"The relative threat to sensitive U.S. economic information and technologies from different countries is likely to evolve as a function of international economic and political developments," the NCIX report had noted. "China and Russia view themselves as strategic competitors of the United States and are the most aggressive collectors of U.S. economic information and technology."
But over the next few years, U.S. companies must be prepared for the eventuality that one or more fast-growing regional powers could launch aggressive cyberespionage campaigns if they felt it would benefit them economically or from a security standpoint, the report noted.
Importantly, it's not just state-sponsored entities that are launching cyberespionage campaigns.
In January, the security firm Kaspersky Labs released details of a massive cyberespionage campaign, dubbed Red October, that has been targeting companies in Western Europe and North America for at least the past five years. The attacks, which targeted companies from a total fo 69 countries were not state-sponsored, but rather the work of sophisticated hackers operating out Russia.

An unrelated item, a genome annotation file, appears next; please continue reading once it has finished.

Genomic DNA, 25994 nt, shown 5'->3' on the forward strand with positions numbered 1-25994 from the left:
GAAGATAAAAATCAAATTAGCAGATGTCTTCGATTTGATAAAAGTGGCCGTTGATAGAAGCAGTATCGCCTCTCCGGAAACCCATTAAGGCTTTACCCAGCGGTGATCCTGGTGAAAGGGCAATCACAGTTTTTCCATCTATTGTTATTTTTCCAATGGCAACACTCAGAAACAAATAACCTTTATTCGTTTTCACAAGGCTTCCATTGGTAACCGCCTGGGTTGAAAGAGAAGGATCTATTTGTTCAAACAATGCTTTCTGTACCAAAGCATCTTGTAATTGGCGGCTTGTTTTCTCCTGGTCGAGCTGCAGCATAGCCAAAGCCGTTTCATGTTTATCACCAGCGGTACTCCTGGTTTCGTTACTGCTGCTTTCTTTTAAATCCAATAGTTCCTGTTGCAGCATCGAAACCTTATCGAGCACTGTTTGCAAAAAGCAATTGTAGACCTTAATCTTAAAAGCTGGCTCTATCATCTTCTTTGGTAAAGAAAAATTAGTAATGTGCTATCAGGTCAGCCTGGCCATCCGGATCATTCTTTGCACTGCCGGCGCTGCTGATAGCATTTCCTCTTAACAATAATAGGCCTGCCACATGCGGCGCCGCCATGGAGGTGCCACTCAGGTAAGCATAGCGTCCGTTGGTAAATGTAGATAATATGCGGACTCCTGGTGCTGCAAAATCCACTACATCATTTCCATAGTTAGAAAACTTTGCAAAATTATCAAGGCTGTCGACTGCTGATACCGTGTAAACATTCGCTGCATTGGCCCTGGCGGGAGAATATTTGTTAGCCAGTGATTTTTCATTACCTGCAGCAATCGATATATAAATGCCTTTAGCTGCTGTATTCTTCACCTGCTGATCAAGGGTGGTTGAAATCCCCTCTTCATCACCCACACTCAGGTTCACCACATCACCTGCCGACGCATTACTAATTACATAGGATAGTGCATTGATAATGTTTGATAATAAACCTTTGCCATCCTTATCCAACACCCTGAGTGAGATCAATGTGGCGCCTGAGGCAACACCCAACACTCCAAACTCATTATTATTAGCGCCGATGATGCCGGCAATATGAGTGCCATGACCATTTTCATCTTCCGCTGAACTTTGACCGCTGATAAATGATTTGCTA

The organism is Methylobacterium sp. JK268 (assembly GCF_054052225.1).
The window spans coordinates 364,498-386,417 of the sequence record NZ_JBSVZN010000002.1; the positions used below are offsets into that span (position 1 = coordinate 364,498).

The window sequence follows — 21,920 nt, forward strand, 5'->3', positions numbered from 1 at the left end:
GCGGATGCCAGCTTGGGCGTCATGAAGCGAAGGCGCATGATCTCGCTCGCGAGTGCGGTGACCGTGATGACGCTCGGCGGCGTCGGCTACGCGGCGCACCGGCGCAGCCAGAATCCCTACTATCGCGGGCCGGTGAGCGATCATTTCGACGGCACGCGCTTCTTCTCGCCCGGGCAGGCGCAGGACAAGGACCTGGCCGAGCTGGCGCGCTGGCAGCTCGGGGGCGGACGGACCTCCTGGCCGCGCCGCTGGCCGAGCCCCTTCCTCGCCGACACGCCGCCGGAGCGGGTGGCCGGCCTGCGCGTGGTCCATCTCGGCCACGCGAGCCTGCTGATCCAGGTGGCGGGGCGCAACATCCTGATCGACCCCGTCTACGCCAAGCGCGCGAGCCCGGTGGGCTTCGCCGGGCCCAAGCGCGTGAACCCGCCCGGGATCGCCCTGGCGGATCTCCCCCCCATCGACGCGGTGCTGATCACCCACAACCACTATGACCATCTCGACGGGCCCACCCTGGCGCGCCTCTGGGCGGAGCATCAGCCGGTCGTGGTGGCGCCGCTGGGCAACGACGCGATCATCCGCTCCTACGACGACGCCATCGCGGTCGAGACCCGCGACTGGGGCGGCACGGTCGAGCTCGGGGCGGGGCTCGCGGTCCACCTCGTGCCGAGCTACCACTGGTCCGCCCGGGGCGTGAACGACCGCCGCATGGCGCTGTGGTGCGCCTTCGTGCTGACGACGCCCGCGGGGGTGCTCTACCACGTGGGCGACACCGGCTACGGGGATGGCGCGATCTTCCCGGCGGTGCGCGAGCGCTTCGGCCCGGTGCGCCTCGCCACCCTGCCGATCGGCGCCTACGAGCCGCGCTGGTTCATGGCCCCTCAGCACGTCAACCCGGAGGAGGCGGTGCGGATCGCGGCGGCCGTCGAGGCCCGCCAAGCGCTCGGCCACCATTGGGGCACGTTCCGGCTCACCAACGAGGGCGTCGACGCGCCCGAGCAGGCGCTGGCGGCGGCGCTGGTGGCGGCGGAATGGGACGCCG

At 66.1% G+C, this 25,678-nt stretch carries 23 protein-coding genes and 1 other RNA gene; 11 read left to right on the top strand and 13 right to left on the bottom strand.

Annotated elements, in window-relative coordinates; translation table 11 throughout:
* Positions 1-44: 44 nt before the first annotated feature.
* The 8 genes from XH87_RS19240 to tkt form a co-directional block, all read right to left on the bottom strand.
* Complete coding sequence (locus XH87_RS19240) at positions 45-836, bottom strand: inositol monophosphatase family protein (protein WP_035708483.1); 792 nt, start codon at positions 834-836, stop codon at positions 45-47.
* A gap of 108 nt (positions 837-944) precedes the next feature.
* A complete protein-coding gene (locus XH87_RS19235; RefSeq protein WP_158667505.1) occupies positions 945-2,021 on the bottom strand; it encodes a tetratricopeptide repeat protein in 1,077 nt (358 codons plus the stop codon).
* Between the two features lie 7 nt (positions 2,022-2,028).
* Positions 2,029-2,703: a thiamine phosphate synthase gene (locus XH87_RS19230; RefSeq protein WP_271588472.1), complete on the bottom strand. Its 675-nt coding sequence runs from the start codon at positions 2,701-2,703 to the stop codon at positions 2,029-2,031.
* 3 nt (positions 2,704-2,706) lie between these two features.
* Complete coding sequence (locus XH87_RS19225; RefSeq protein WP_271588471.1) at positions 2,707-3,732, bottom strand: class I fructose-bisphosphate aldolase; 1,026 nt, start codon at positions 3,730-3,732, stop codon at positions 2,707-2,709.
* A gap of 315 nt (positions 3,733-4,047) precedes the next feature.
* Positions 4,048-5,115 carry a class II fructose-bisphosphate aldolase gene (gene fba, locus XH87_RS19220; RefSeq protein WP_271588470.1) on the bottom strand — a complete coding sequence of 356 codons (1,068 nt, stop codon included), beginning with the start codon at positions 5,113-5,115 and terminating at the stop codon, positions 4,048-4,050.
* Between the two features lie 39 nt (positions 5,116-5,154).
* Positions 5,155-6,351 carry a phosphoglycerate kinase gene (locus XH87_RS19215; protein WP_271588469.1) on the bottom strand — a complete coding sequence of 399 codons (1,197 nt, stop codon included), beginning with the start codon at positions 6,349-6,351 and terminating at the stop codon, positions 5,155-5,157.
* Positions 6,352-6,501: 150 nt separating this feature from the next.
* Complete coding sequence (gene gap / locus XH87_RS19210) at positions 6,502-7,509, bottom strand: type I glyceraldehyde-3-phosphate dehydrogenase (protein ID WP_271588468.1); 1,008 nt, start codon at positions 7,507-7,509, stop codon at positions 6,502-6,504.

"Signs point to Chinese actors most often when attacks or compromises are discovered," said Dale Peterson, CEO of Digital Bond, a consulting company that specializes in control system security. That doesn't mean that other nations are not active as well, especially in the area of industrial control systems (ICS), he said.
"I'd imagine every major country in the world, including the U.S. and non-governmental entities, are learning what control systems run their potential adversaries critical infrastructure, getting detailed design information on those systems, developing offensive weapons, and in some cases pre-staging those weapons," Peterson said.
Jaikumar Vijayan covers data security and privacy issues, financial services security and e-voting for Computerworld. Follow Jaikumar on Twitter at @jaivijayan or subscribe to Jaikumar's RSS feed. His e-mail address is email@example.com.